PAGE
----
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Geopolitics

Germany And France...Madame Merkel & Herr Hollande: The Time Is Now

Op-Ed: The posturing of recent days between Berlin and Paris had its logic. But now the moment has arrived to find the terms to strike a deal to save the euro that is what matters most to both countries. And beyond.

Marriage of convenience? (robinhoodtax)
Marriage of convenience? (robinhoodtax)


PARIS - It is customary for contestants in a decisive confrontation to thrust out their chests and flex their muscles in an attempt to impress each other. It is the art of psychological warfare. This is undoubtedly what governments on both sides of the Rhine have decided to do, as the next European meetings to save the euro loom later this month.

One must hope so, because the signals that French and German leaders are sending out aren't the kind that foster serene discussion. In Berlin last Friday, Angela Merkel launched a full-scale attack on the French positions. The German Chancellor said President François Hollande's fervently defended position of a mutualized debt through eurobonds "would lead Germany to mediocrity."

She added that the real question was "the increasing differences between the German and French economies," by which she meant France's declining competitiveness. Two days earlier, her finance minister, Wolfgang Schäuble, sharply criticized France's return to the 60-year-old retirement age.

France was not to be outdone. While Hollande hosted his friends from the German SPD opposition at the Elysée palace, the French minister for productive recovery downright lectured the German Chancellor, denouncing her "ideological blindness."

"The solution isn't budgetary cuts, it's having an ECB (European Central Bank) that does its job," declared the minister Arnaud Montebourg in an interview with Usine Nouvelle. "We want a central bank that reduces public debt, that finances growth while protecting purchasing power."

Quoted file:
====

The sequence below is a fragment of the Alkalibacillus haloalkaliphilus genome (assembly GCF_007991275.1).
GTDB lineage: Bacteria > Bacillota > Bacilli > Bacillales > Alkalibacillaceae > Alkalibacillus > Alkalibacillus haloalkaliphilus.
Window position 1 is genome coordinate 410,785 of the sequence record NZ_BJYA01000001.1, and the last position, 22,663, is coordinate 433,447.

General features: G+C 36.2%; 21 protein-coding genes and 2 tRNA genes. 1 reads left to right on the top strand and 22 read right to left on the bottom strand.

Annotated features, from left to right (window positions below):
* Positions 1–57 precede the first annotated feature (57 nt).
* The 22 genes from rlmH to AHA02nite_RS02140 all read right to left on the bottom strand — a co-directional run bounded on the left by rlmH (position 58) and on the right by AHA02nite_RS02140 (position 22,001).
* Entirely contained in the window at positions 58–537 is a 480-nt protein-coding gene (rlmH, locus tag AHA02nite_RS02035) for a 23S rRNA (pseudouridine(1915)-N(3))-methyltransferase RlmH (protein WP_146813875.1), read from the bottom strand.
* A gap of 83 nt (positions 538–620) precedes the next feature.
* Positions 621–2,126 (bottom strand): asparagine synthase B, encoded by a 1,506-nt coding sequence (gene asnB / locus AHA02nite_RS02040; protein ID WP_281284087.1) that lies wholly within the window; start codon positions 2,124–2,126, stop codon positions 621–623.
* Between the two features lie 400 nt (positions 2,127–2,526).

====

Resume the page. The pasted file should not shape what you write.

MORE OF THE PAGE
Uncomforting words

These kinds of declarations, in contradicting basic economic logic, feed into German worries. Berlin suspects the French of wanting to have its cake and eat it too; in other words, of waiting for Germany to finance struggling countries' deficits through debt mutualization without getting down to the painful yet necessary structural reforms for a healthier economy.

Similarly, in Paris, the possible delay of a Court of Audit examination until after the June 28 European Summit contributes to sowing doubt about the seriousness of France's commitments to austerity.

The time has come to move on to a more constructive phase of the summit preparation. French Prime Minister Jean-Marc Ayrault and Economy Minister Pierre Moscovici have already started. Paris should pay closer attention to Germany's genuine worries, and Madame Merkel needs to convince her public opinion that a compromise is in Germany's interest.

Beyond the political decorum, one essential question remains: while Berlin needs to make efforts on debt mutualization and the role of the European Central Bank, Paris has to do the same on European federalism. One cannot happen without the other.

Read more from Le Monde in French.

Photo - robinhoodtax

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Geopolitics

Why The 'Perfect Storm' Of Iran's Protests May Be Unstoppable

The latest round of anti-regime protests in Iran is different than other in the 40 years of the Islamic Republic: for its universality and boldness, the level of public fury and grief, and the role of women and social media. The target is not some policy or the economy, but the regime itself.

A woman holds a lock of her hair during a London rally to protest the murder of Mahsa Amini in London

Roshanak Astaraki

-Analysis-

The death of 22-year-old Mahsa Amini in Tehran on Sept. 16, after a possible beating at a police station, has sparked outrage and mass protests in Iran and abroad. There have been demonstrations and a violent attempt to suppress them in more than 100 districts in every province of Iran.

These protests may look like others since 2017, and back even to 1999 — yet we may be facing an unprecedented turning point in Iranians' opposition to the Islamic Republic. Indeed newly installed conservative President Ibrahim Raisi could not have expected such momentum when he set off for a quick trip to New York and back for a meeting of the UN General Assembly.

For one of the mistakes of a regime that takes pride in dismissing the national traditions of Iran is to have overlooked the power of grief among our people.

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